Summer 2021

Defending the Wet Bandits: How to Keep the Kitchen Sink Out of Evidence

Imagine, it’s 2021, and you have a consultation with potential clients, Messrs. Marv and Harry. You meet with them, and they look familiar. Harry has a gold tooth, which you’ve seen somewhere before.  When they tell you their legal troubles, it all comes together.

They are being sued by Mr. McAllister, individually and as representative for a putative class of West Virginia residents who all suffered extensive property damage at their homes when they were away on holiday vacation. Burglars stuffed dish towels in their kitchen sinks and left the water running.

Marv and Harry deny liability. You’re not convinced. You remind them they’ve been caught on camera before, engaging in similar conduct, and the images have been seen by millions of people around the world.  (You’re already mentally drafting juror voir dire to identify any viewers of one of the highest-grossing films of the 1990s.)  Marv and Harry disclaim any knowledge of the movie, continuing to profess their innocence. After consideration, you accept the matter because you love tough cases.

First things first . . . how do you keep those pesky allegations of prior misconduct from coming into evidence at trial?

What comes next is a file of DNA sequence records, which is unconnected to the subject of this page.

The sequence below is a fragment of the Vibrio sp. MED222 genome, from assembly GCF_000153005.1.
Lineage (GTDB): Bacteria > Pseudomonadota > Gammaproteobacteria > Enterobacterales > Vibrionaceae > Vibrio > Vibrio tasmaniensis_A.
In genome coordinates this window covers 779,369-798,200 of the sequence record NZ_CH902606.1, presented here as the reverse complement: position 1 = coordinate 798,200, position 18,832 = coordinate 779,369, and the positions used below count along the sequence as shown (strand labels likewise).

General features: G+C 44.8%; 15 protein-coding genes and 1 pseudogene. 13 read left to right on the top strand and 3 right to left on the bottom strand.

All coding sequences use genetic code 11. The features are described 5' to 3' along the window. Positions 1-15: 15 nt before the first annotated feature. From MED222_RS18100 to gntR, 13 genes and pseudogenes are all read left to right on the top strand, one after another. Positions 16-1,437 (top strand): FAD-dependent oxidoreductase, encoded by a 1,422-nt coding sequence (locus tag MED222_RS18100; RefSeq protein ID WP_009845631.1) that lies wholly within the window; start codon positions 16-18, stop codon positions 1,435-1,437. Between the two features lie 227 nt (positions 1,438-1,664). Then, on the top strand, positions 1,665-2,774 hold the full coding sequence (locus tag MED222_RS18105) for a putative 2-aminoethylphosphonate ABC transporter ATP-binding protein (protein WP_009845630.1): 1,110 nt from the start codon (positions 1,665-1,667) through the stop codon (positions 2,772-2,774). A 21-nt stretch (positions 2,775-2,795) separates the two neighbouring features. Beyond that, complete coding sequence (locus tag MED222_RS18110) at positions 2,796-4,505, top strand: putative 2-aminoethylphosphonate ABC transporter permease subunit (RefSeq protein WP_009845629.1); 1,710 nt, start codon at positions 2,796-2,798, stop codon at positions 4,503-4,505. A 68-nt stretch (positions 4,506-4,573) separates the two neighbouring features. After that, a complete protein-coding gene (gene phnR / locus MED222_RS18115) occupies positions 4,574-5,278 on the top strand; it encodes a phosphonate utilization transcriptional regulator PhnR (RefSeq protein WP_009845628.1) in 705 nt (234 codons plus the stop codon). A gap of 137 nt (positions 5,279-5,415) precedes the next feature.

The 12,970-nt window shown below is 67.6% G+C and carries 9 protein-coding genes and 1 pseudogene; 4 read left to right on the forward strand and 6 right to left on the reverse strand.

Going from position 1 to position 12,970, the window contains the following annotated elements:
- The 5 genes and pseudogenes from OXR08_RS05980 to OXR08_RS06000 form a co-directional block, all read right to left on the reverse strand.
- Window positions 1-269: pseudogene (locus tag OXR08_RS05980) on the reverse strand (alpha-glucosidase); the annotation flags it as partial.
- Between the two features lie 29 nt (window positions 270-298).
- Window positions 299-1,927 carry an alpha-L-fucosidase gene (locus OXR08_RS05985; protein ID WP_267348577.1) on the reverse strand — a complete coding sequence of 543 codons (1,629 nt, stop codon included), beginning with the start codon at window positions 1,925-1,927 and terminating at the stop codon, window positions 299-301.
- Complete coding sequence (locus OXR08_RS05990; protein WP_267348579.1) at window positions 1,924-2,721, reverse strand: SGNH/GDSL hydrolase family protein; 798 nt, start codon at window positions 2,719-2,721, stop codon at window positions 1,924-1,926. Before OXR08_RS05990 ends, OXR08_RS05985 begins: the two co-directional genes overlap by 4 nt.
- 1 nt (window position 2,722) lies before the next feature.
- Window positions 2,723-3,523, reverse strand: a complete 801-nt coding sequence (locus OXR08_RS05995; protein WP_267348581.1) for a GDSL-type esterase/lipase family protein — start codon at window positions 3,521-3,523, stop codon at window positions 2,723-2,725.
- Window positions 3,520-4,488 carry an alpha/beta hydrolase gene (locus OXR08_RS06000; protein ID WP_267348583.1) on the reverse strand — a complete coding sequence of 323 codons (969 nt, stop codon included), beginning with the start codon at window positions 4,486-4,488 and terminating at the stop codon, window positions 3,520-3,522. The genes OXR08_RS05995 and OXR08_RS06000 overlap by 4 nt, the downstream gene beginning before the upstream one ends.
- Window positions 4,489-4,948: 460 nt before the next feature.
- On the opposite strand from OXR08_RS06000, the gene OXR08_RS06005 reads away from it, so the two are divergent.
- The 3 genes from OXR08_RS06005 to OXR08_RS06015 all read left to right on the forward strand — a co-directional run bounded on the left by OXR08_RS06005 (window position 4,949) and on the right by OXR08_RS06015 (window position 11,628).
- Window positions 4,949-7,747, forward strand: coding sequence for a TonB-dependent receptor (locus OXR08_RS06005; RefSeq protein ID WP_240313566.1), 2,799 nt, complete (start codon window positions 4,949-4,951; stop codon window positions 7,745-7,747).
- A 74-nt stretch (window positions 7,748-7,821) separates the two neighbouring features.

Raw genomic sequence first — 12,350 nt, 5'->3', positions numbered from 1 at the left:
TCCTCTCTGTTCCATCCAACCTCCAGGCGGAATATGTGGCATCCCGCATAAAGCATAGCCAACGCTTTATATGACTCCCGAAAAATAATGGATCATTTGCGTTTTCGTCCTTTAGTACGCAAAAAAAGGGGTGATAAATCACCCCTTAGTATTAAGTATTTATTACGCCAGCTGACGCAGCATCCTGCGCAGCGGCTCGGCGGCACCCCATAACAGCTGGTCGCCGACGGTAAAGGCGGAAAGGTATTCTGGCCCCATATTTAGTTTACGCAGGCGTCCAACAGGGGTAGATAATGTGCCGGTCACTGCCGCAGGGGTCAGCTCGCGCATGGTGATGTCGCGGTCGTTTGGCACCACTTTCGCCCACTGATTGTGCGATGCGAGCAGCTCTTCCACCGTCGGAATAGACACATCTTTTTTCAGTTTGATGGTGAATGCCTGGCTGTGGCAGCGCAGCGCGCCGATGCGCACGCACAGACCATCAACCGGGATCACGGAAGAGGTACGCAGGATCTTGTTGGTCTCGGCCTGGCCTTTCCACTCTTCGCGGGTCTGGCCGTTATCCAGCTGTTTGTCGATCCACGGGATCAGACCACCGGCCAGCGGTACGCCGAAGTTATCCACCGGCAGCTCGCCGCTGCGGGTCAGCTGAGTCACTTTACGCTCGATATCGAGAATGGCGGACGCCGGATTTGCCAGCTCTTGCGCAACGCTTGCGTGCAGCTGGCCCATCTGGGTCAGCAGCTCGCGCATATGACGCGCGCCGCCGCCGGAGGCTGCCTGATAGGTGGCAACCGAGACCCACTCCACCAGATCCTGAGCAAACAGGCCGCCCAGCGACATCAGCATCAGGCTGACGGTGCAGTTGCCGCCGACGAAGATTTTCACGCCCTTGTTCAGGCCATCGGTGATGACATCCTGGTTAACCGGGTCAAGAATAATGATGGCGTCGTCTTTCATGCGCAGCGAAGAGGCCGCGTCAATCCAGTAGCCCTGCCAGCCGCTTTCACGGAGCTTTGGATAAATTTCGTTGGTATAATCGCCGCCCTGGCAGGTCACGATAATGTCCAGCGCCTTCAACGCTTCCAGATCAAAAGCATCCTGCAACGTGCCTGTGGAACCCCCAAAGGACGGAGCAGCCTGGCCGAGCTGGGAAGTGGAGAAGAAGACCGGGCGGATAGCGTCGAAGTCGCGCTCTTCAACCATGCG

Courts have recognized “the theory that where a defendant commits a series of crimes which bear a unique pattern such that the modus operandi is so unusual it becomes like a signature, then evidence of such other crimes may be admissible.” State v. Dolin, 347 S.E.2d 208 (W. Va. 1986) (citing e.g., United States v. Medina, 761 F.2d 12 (1st Cir.1985); United States v. Hamilton, 684 F.2d 380 (6th Cir.)). To make matters worse, if you’re in federal court, you may not get any warning that the plaintiff intends to introduce the decades old misconduct against your clients.

FRE 404 (b) (entitled “Other Crimes, Wrongs, or Acts”) initially provides in subsection (1) that “[e]vidence of any other crime, wrong, or act is not admissible to prove a person’s character in order to show that on a particular occasion the person acted in accordance with the character.”  But FRE 404 (b)(2) (entitled “Permitted Uses”) throws open the evidentiary door, providing “[t]his evidence may be admissible for another purpose such as proving motive, opportunity, intent, preparation, plan, knowledge, identity, absence of mistake, or lack of accident.”

FRE 404 (b)(3) then requires the prosecutor in a criminal case to provide reasonable notice of any such evidence that the prosecutor intends to offer at trial, so that the defendant has a fair opportunity to meet it; articulate in the notice the permitted purpose for which the prosecutor intends to offer the evidence and the reasoning that supports the purpose; and do so in writing before trial — or in any form during trial if the court, for good cause, excuses lack of pretrial notice.

There is not a similar requirement for the plaintiff in a civil case in federal court, so you’ll need to be proactive in your defense.  In discovery, seek out any FRE 404(b) evidence plaintiffs intend to introduce at trial. Require the plaintiffs to identify what proof they may have that your clients actually committed the prior bad acts and the specific purpose(s) for which they contend the evidence is permitted.